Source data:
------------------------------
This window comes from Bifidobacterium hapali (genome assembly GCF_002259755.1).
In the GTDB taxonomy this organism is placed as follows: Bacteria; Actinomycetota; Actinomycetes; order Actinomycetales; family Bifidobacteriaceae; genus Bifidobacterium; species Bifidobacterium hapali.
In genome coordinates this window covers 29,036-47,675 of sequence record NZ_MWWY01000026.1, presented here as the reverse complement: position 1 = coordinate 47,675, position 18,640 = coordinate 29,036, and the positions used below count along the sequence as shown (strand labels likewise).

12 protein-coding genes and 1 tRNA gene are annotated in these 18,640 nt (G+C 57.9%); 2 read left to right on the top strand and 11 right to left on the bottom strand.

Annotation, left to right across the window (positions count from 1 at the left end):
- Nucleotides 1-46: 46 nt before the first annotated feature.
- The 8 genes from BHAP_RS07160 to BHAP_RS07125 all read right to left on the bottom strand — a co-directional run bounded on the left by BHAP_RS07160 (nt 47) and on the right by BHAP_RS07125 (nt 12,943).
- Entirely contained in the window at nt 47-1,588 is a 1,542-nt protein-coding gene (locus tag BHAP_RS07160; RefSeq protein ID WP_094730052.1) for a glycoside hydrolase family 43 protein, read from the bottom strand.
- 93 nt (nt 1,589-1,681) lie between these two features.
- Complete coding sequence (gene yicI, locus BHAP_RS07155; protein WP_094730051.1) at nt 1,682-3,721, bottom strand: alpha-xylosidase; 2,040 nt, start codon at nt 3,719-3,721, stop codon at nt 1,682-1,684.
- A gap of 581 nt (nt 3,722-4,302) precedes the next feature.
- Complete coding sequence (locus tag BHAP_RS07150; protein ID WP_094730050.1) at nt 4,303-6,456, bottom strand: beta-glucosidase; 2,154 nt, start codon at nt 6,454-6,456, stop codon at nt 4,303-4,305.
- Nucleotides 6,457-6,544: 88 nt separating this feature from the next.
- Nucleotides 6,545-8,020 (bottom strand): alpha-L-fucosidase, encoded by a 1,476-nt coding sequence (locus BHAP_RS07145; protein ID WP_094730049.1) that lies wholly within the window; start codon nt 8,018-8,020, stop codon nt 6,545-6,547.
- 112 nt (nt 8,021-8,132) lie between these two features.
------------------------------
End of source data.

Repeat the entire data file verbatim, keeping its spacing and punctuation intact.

This window comes from Bifidobacterium hapali (genome assembly GCF_002259755.1).
In the GTDB taxonomy this organism is placed as follows: Bacteria; Actinomycetota; Actinomycetes; order Actinomycetales; family Bifidobacteriaceae; genus Bifidobacterium; species Bifidobacterium hapali.
In genome coordinates this window covers 29,036-47,675 of sequence record NZ_MWWY01000026.1, presented here as the reverse complement: position 1 = coordinate 47,675, position 18,640 = coordinate 29,036, and the positions used below count along the sequence as shown (strand labels likewise).

12 protein-coding genes and 1 tRNA gene are annotated in these 18,640 nt (G+C 57.9%); 2 read left to right on the top strand and 11 right to left on the bottom strand.

Annotation, left to right across the window (positions count from 1 at the left end):
- Nucleotides 1-46: 46 nt before the first annotated feature.
- The 8 genes from BHAP_RS07160 to BHAP_RS07125 all read right to left on the bottom strand — a co-directional run bounded on the left by BHAP_RS07160 (nt 47) and on the right by BHAP_RS07125 (nt 12,943).
- Entirely contained in the window at nt 47-1,588 is a 1,542-nt protein-coding gene (locus tag BHAP_RS07160; RefSeq protein ID WP_094730052.1) for a glycoside hydrolase family 43 protein, read from the bottom strand.
- 93 nt (nt 1,589-1,681) lie between these two features.
- Complete coding sequence (gene yicI, locus BHAP_RS07155; protein WP_094730051.1) at nt 1,682-3,721, bottom strand: alpha-xylosidase; 2,040 nt, start codon at nt 3,719-3,721, stop codon at nt 1,682-1,684.
- A gap of 581 nt (nt 3,722-4,302) precedes the next feature.
- Complete coding sequence (locus tag BHAP_RS07150; protein ID WP_094730050.1) at nt 4,303-6,456, bottom strand: beta-glucosidase; 2,154 nt, start codon at nt 6,454-6,456, stop codon at nt 4,303-4,305.
- Nucleotides 6,457-6,544: 88 nt separating this feature from the next.
- Nucleotides 6,545-8,020 (bottom strand): alpha-L-fucosidase, encoded by a 1,476-nt coding sequence (locus BHAP_RS07145; protein ID WP_094730049.1) that lies wholly within the window; start codon nt 8,018-8,020, stop codon nt 6,545-6,547.
- 112 nt (nt 8,021-8,132) lie between these two features.